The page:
One thing should be obvious. What you propose is essentially a student initiative that must be led and orchestrated by students in order to have credibility. Students are the life blood that flows through the university corpus and as such can affect the shape of that body. What I can offer is primarily encouragement and advice. You and your fellow students must bear the responsibility for the heavy lifting. As you implied, a major task will be the creation of a forum where students can exchange information and where emerging leaders can float their ideas. For starters, you might explore the interactive blogging sites offered by Google and Yahoo. You will also have to learn how to acquire and maintain lists of email addresses. In this regard, imitating successful sites may save you from having to reinvent the wheel.

With best wishes.

Carl Bernofsky

[Note:  According to Inside Higher Ed, of the 230 faculty members who are being terminated, 65 are tenured (6).]
  1. "Nola Local Breaking News; Tulane announces layoffs," December 8, 2005 (source: http://www.nola.com/weblogs/...).

  2. John Pope, "Tulane to lay off hundreds; Academic, sports programs to be cut," The Times-Picayune, New Orleans, December 9, 2005 (source: http://www.nola.com/news/...).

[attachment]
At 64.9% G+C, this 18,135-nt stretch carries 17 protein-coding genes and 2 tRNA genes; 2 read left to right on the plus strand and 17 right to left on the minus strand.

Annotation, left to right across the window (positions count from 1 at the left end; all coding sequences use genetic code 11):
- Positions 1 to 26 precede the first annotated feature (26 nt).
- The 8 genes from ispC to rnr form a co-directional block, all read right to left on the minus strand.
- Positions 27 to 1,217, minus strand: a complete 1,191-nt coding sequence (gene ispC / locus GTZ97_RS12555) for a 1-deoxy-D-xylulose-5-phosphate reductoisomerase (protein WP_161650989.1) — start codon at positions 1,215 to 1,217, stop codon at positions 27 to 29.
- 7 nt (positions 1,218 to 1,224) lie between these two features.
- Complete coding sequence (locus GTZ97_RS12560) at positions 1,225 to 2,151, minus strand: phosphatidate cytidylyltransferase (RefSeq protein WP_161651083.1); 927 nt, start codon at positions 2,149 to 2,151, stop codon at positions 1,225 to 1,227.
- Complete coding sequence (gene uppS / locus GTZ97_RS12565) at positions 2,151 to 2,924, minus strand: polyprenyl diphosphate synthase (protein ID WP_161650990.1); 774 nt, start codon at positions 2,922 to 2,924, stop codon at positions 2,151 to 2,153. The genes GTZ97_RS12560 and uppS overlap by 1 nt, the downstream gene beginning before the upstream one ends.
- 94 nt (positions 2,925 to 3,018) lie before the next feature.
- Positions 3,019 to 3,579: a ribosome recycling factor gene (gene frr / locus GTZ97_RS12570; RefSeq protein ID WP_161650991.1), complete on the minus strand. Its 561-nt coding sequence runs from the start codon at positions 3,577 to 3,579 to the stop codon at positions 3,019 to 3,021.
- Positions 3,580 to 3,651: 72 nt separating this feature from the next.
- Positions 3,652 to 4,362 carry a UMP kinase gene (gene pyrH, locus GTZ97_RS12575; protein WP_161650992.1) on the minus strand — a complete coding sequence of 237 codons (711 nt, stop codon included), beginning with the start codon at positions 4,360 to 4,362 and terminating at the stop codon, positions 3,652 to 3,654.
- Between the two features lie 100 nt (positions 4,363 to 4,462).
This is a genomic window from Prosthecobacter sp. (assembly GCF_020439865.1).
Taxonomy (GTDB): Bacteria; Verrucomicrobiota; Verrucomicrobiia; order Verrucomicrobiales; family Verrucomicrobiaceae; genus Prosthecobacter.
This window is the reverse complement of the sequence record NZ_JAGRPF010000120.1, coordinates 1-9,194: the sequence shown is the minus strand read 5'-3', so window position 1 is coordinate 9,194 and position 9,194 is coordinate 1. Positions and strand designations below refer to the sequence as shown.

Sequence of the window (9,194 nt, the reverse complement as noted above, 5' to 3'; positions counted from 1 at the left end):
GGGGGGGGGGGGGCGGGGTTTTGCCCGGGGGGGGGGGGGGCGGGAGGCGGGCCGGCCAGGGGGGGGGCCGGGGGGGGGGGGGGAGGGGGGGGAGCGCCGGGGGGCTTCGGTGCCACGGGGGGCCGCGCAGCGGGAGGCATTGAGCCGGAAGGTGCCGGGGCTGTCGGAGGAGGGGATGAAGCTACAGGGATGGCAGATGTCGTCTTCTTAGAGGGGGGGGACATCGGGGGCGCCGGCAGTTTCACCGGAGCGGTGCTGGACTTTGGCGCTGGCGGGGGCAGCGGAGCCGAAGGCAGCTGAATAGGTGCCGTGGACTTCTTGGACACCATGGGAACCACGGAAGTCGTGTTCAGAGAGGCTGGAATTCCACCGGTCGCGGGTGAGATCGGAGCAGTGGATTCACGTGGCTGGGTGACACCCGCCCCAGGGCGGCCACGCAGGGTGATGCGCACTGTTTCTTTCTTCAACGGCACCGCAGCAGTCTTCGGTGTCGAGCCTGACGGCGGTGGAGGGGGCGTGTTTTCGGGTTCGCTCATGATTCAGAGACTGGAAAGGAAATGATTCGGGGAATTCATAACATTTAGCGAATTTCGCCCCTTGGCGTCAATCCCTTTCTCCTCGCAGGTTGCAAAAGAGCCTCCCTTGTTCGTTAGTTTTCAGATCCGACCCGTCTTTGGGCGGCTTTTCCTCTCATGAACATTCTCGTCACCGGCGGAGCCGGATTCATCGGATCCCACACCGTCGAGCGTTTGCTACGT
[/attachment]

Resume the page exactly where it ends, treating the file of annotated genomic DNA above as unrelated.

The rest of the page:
3. Michael Janofsky, Lean Tulane to Reopen Its Campus Next Month," The New York Times, December 9, 2005 (source: http://www.nytimes.com/...).

  4. Lois Romano, "After Katrina, A Leaner Tulane," The Washington Post, December 9, 2005, p. A01 (source: http://www.washingtonpost.com/...).

  5. Jeffrey Selingo, "Tulane U. to Lay Off 233 Professors and Eliminate 14 Doctoral Programs," The Chronicle of Higher Education, December 9, 2005 (source: http://www.chronicle.com/...).   See also: Roland Allen, "Tulane Reorganizes/Loyola Raises Funds," (Excerpts from The Chronicle of Higher Education), December 9, 2005 (source: http://rolandallen.com/archives/000860.html).

  6. David Epstein, "Professors Left Behind by 'Bold Renewal'," Inside Higher Ed, December 12, 2005 (http://insidehighered.com/news/2005/12/12/tulane), accessed 12/26/05.  See also: David Epstein, "Did Katrina Blow Away Layoff Guidelines?" Inside Higher Ed, February 1, 2006 (http://insidehighered.com/news/2006/02/01/tulane), accessed 02/20/06.